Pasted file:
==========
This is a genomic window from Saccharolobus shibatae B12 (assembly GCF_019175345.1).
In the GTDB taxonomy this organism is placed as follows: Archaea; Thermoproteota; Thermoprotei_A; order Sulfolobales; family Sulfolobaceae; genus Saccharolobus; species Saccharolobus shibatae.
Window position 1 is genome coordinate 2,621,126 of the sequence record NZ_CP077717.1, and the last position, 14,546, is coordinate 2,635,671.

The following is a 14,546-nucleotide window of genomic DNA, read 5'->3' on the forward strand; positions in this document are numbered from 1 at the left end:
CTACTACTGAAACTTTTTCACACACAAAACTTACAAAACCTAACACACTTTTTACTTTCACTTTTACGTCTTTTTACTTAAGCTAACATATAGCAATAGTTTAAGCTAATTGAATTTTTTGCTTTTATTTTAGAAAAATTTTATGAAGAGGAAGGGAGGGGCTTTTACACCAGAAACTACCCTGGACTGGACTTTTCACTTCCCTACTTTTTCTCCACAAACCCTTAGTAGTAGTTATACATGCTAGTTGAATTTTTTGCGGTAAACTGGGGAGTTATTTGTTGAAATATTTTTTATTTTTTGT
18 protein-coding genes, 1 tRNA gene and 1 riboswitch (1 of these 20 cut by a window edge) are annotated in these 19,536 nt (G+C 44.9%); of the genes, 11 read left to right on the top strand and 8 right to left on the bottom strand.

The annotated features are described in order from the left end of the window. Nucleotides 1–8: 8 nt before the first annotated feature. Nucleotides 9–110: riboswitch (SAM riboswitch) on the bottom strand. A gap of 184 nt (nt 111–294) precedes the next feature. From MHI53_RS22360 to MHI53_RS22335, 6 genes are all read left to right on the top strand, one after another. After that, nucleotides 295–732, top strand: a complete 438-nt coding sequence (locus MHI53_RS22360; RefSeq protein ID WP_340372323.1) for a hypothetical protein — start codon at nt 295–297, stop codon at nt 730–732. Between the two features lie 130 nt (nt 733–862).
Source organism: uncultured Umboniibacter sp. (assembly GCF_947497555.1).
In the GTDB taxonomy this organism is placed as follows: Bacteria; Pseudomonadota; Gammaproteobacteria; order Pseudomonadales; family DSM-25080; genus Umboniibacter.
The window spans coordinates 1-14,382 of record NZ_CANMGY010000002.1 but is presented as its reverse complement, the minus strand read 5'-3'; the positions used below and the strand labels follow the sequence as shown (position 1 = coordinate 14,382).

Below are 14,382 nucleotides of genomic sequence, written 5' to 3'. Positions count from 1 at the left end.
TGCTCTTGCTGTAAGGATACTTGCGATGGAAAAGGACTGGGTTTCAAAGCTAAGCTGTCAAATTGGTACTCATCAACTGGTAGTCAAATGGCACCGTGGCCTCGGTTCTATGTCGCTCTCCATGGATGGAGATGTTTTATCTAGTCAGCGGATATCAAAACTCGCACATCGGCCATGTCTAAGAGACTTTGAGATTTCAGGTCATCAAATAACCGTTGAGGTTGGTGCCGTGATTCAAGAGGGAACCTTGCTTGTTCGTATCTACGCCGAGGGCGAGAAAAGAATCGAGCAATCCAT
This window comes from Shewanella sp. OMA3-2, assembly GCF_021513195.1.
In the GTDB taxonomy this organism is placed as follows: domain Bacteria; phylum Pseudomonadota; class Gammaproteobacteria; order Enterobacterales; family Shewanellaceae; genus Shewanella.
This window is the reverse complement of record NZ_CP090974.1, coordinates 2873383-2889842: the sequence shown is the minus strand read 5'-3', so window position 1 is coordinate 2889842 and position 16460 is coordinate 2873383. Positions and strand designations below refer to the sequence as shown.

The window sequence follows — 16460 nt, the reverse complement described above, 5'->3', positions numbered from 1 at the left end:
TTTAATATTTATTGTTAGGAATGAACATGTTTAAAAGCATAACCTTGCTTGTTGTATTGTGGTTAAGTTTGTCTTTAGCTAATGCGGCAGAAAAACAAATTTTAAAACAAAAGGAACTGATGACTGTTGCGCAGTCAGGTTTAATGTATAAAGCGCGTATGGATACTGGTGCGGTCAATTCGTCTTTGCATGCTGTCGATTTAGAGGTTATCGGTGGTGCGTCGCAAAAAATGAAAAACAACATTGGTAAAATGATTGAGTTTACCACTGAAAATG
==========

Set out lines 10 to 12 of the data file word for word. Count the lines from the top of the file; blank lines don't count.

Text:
The window spans coordinates 1-14,382 of record NZ_CANMGY010000002.1 but is presented as its reverse complement, the minus strand read 5'-3'; the positions used below and the strand labels follow the sequence as shown (position 1 = coordinate 14,382).

Below are 14,382 nucleotides of genomic sequence, written 5' to 3'. Positions count from 1 at the left end.
TGCTCTTGCTGTAAGGATACTTGCGATGGAAAAGGACTGGGTTTCAAAGCTAAGCTGTCAAATTGGTACTCATCAACTGGTAGTCAAATGGCACCGTGGCCTCGGTTCTATGTCGCTCTCCATGGATGGAGATGTTTTATCTAGTCAGCGGATATCAAAACTCGCACATCGGCCATGTCTAAGAGACTTTGAGATTTCAGGTCATCAAATAACCGTTGAGGTTGGTGCCGTGATTCAAGAGGGAACCTTGCTTGTTCGTATCTACGCCGAGGGCGAGAAAAGAATCGAGCAATCCAT